I spoke with Chris Hedges on the recent release of his first book, War is a Force That Gives Us Meaning. Fascinating listening now, after all these years of wars since. Here's how I presented the interview then:
It was called “a day that will live in infamy.” December 7th, 2002 will mark the sixty-first anniversary of America’s entry into the Second World War. December 8th, 2002 may too live in infamy for millions of Iraqis, and Muslims around the world. That’s the deadline imposed by the United Nations Security Council for Saddam Hussein to either comply with it’s edicts, or face another American led war. Should war happen, and few think it’s anything less than a certainty, it will be Iraq’s second war against the world. But, for America it would simply be the latest in an unbroken succession of wars and military actions it’s conducted around the world since Roosevelt’s famous ‘Day of Infamy.’ Chris Hedges has covered many of these wars, police actions, and civil conflicts. He spent more than fifteen years reporting from various fields of battle for The New York Times, Christian Science Monitor, and America’s National Public Radio. He shared the 2002 Pulitzer Prize for Explanatory Reporting and this year’s Amnesty International Global Award for Human Rights Journalism. He’s also published his first book, ‘War Is a Force That Gives Us Meaning.’ In the first half, Chris Hedges…
Went down to the First Metropolitan Church to listen in on the Official Opposition's town hall on the draconian, proposed "Anti-Terrorism Act," Bill C-51.
Here's how the NDP describes the evening: What is in Stephen Harper's omnibus Bill C-51? Does it address the security threats we face? Could it undermine civil liberties and stifle lawful dissent and activism? And is there a better way forward to protect both security and freedoms?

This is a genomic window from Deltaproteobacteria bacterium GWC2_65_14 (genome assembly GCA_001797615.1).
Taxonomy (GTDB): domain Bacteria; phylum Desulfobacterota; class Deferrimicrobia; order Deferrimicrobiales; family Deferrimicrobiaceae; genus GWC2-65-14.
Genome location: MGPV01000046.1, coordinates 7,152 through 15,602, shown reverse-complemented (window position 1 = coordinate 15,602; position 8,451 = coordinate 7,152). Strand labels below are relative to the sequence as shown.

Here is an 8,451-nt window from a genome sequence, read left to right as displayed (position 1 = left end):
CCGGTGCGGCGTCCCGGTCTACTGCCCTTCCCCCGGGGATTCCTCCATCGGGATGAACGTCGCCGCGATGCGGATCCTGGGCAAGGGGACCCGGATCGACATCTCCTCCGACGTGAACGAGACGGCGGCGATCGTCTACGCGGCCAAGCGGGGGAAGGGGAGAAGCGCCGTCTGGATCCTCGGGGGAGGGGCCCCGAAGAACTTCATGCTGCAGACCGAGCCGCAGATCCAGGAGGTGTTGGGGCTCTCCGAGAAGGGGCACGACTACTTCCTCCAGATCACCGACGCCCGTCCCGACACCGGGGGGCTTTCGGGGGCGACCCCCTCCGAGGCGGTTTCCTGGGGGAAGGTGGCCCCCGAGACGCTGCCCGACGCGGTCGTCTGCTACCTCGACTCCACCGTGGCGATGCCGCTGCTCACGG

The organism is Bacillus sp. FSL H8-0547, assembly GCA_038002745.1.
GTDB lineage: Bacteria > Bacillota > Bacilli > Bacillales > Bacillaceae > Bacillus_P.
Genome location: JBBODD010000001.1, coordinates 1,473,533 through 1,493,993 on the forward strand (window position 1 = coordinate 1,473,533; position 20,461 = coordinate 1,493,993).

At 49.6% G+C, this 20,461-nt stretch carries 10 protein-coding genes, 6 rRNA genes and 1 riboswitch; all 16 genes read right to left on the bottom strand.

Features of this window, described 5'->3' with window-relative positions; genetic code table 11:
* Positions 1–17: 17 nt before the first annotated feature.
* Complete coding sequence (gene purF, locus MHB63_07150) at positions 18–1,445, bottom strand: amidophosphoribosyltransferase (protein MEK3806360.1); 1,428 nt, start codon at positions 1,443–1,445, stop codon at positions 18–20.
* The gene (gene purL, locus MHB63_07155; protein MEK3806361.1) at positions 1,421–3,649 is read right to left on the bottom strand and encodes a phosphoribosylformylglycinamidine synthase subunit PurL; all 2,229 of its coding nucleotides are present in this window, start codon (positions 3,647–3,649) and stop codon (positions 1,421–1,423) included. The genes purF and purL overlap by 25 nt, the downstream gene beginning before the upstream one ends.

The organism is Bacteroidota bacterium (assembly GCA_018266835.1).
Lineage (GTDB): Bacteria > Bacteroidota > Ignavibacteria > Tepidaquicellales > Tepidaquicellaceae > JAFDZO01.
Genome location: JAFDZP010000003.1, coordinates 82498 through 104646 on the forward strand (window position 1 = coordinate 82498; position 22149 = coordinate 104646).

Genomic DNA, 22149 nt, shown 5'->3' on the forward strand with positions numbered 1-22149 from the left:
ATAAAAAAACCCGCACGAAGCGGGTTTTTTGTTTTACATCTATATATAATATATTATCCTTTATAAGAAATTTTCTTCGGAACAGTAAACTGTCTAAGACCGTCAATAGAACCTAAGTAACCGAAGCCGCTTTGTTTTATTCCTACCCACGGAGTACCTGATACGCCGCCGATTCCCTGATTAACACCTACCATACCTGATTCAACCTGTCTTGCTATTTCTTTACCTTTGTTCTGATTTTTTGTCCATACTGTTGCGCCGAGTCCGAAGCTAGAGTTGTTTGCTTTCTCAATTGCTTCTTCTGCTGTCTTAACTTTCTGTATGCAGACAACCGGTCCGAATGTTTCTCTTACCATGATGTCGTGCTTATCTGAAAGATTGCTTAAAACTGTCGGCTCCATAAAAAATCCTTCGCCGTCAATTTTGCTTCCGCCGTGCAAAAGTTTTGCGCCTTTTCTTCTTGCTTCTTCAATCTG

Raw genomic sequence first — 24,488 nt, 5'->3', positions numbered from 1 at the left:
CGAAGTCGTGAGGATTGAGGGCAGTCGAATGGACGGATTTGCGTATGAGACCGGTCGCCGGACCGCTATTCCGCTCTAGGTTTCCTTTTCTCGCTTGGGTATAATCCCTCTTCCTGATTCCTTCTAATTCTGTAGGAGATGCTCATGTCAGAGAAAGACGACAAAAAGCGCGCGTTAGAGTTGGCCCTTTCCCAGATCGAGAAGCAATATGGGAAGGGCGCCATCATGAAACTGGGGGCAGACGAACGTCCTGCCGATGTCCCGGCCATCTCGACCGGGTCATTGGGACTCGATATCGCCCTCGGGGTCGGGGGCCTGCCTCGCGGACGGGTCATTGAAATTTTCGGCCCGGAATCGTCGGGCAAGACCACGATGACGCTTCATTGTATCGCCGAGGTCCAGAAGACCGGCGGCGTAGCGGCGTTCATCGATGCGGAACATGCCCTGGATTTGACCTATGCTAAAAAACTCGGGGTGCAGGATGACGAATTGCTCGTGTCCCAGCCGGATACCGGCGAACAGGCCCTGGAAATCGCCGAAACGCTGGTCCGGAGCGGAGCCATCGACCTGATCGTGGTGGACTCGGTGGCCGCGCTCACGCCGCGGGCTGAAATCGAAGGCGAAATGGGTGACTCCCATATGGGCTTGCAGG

Join an expert panel and public discussion hosted by Members of Parliament Randall Garrison and Murray Rankin.
Reg Whitaker is a distinguished academic and expert in constitutional law and privacy issues. The co-author of 'Secret Service: Political Policing in Canada', he has written extensively on issues of intelligence and state surveillance and advised government inquiries on terrorism-related cases.
Laurel Collins teaches at the University of Victoria and studies social movements and collective action. She will speak to the ‘chilling effect’ this bill could have on lawful dissent and activism in Canada.
Randall Garrison is the Opposition critic for Public Safety and a key figure in the debate in Parliament on Bill C-51. A former criminal justice instructor, he is now Vice Chair of the House of Commons’ Committee on Public Safety and National Security.
Next week marks another of Haiti's too many "days that live in infamy." Before the February 29th, 2004 sun rose on Port-au-Prince, soldiers sat in the shadow waiting for the signal to overthrow a president. As sun set Jean Bertrand Aristide, the most popular of all popularly elected presidents in the Americas, would be a prisoner on a plane high above the Atlantic Ocean; destination unknown.
Kim Ives is founder of, and contributing editor to, Haiti Liberté, a newspaper with offices in Haiti and New York. The Haitian-born Ives also has more than twenty years experience reporting with the paper, Haiti Progrès, and currently hosts the weekly WBAI New York radio program, 'Haiti: The Struggle Continues.' Ives is too a filmmaker who has collaborated on many films documenting human rights abuses, trade struggles, and conflicts between the island's peasant farmers and corrupt State enterprise.